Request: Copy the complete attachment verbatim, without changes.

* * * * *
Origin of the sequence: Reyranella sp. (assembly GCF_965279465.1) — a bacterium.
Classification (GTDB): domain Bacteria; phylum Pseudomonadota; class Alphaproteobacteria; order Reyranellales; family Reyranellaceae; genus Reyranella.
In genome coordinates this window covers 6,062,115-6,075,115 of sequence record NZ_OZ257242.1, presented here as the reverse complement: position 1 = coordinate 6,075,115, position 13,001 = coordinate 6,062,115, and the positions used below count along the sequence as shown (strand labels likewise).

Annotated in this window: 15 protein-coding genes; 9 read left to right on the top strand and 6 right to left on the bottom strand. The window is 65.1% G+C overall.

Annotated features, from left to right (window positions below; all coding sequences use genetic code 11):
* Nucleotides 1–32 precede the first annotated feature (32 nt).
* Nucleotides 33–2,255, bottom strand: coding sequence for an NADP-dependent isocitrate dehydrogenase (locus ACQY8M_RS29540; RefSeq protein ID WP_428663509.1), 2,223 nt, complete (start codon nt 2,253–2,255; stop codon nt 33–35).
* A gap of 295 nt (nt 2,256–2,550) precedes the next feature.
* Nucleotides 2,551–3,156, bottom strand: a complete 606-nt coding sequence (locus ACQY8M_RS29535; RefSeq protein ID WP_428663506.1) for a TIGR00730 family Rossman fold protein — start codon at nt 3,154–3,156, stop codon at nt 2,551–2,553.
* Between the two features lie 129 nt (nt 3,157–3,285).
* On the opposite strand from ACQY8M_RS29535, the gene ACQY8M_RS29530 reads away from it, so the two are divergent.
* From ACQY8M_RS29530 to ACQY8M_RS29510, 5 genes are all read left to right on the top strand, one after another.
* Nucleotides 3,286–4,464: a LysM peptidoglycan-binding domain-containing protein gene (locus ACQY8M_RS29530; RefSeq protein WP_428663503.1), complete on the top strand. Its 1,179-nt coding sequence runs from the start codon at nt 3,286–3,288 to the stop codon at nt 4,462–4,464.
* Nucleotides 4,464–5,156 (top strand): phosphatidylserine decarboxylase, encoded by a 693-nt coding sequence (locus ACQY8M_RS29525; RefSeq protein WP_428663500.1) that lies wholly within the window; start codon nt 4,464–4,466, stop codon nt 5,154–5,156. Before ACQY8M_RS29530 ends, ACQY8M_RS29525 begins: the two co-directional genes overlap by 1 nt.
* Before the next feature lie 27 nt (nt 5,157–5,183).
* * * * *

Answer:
Origin of the sequence: Reyranella sp. (assembly GCF_965279465.1) — a bacterium.
Classification (GTDB): domain Bacteria; phylum Pseudomonadota; class Alphaproteobacteria; order Reyranellales; family Reyranellaceae; genus Reyranella.
In genome coordinates this window covers 6,062,115-6,075,115 of sequence record NZ_OZ257242.1, presented here as the reverse complement: position 1 = coordinate 6,075,115, position 13,001 = coordinate 6,062,115, and the positions used below count along the sequence as shown (strand labels likewise).

Annotated in this window: 15 protein-coding genes; 9 read left to right on the top strand and 6 right to left on the bottom strand. The window is 65.1% G+C overall.

Annotated features, from left to right (window positions below; all coding sequences use genetic code 11):
* Nucleotides 1–32 precede the first annotated feature (32 nt).
* Nucleotides 33–2,255, bottom strand: coding sequence for an NADP-dependent isocitrate dehydrogenase (locus ACQY8M_RS29540; RefSeq protein ID WP_428663509.1), 2,223 nt, complete (start codon nt 2,253–2,255; stop codon nt 33–35).
* A gap of 295 nt (nt 2,256–2,550) precedes the next feature.
* Nucleotides 2,551–3,156, bottom strand: a complete 606-nt coding sequence (locus ACQY8M_RS29535; RefSeq protein ID WP_428663506.1) for a TIGR00730 family Rossman fold protein — start codon at nt 3,154–3,156, stop codon at nt 2,551–2,553.
* Between the two features lie 129 nt (nt 3,157–3,285).
* On the opposite strand from ACQY8M_RS29535, the gene ACQY8M_RS29530 reads away from it, so the two are divergent.
* From ACQY8M_RS29530 to ACQY8M_RS29510, 5 genes are all read left to right on the top strand, one after another.
* Nucleotides 3,286–4,464: a LysM peptidoglycan-binding domain-containing protein gene (locus ACQY8M_RS29530; RefSeq protein WP_428663503.1), complete on the top strand. Its 1,179-nt coding sequence runs from the start codon at nt 3,286–3,288 to the stop codon at nt 4,462–4,464.
* Nucleotides 4,464–5,156 (top strand): phosphatidylserine decarboxylase, encoded by a 693-nt coding sequence (locus ACQY8M_RS29525; RefSeq protein WP_428663500.1) that lies wholly within the window; start codon nt 4,464–4,466, stop codon nt 5,154–5,156. Before ACQY8M_RS29530 ends, ACQY8M_RS29525 begins: the two co-directional genes overlap by 1 nt.
* Before the next feature lie 27 nt (nt 5,157–5,183).